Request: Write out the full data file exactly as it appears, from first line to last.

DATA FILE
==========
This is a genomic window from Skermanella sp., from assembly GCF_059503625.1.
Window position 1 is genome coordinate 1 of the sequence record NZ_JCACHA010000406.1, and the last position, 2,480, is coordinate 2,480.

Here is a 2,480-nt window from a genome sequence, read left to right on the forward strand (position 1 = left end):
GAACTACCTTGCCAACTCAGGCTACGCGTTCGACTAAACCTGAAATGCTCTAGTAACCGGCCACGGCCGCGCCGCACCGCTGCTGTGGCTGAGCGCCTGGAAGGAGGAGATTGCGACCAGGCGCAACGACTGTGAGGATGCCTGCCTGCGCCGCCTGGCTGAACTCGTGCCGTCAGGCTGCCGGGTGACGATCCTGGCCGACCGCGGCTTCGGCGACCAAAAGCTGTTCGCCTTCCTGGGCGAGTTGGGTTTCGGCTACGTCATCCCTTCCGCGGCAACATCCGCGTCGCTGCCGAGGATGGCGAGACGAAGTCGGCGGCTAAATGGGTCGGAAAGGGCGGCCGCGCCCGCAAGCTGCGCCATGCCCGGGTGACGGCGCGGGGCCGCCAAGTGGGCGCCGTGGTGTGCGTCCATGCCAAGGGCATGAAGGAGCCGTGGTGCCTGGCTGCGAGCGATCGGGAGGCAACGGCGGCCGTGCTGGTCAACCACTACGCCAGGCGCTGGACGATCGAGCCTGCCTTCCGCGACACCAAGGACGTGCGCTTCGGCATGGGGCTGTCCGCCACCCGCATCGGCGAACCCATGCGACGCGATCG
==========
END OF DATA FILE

This is a genomic window from Skermanella sp., from assembly GCF_059503625.1.
Window position 1 is genome coordinate 1 of the sequence record NZ_JCACHA010000406.1, and the last position, 2,480, is coordinate 2,480.

Here is a 2,480-nt window from a genome sequence, read left to right on the forward strand (position 1 = left end):
GAACTACCTTGCCAACTCAGGCTACGCGTTCGACTAAACCTGAAATGCTCTAGTAACCGGCCACGGCCGCGCCGCACCGCTGCTGTGGCTGAGCGCCTGGAAGGAGGAGATTGCGACCAGGCGCAACGACTGTGAGGATGCCTGCCTGCGCCGCCTGGCTGAACTCGTGCCGTCAGGCTGCCGGGTGACGATCCTGGCCGACCGCGGCTTCGGCGACCAAAAGCTGTTCGCCTTCCTGGGCGAGTTGGGTTTCGGCTACGTCATCCCTTCCGCGGCAACATCCGCGTCGCTGCCGAGGATGGCGAGACGAAGTCGGCGGCTAAATGGGTCGGAAAGGGCGGCCGCGCCCGCAAGCTGCGCCATGCCCGGGTGACGGCGCGGGGCCGCCAAGTGGGCGCCGTGGTGTGCGTCCATGCCAAGGGCATGAAGGAGCCGTGGTGCCTGGCTGCGAGCGATCGGGAGGCAACGGCGGCCGTGCTGGTCAACCACTACGCCAGGCGCTGGACGATCGAGCCTGCCTTCCGCGACACCAAGGACGTGCGCTTCGGCATGGGGCTGTCCGCCACCCGCATCGGCGAACCCATGCGACGCGATCG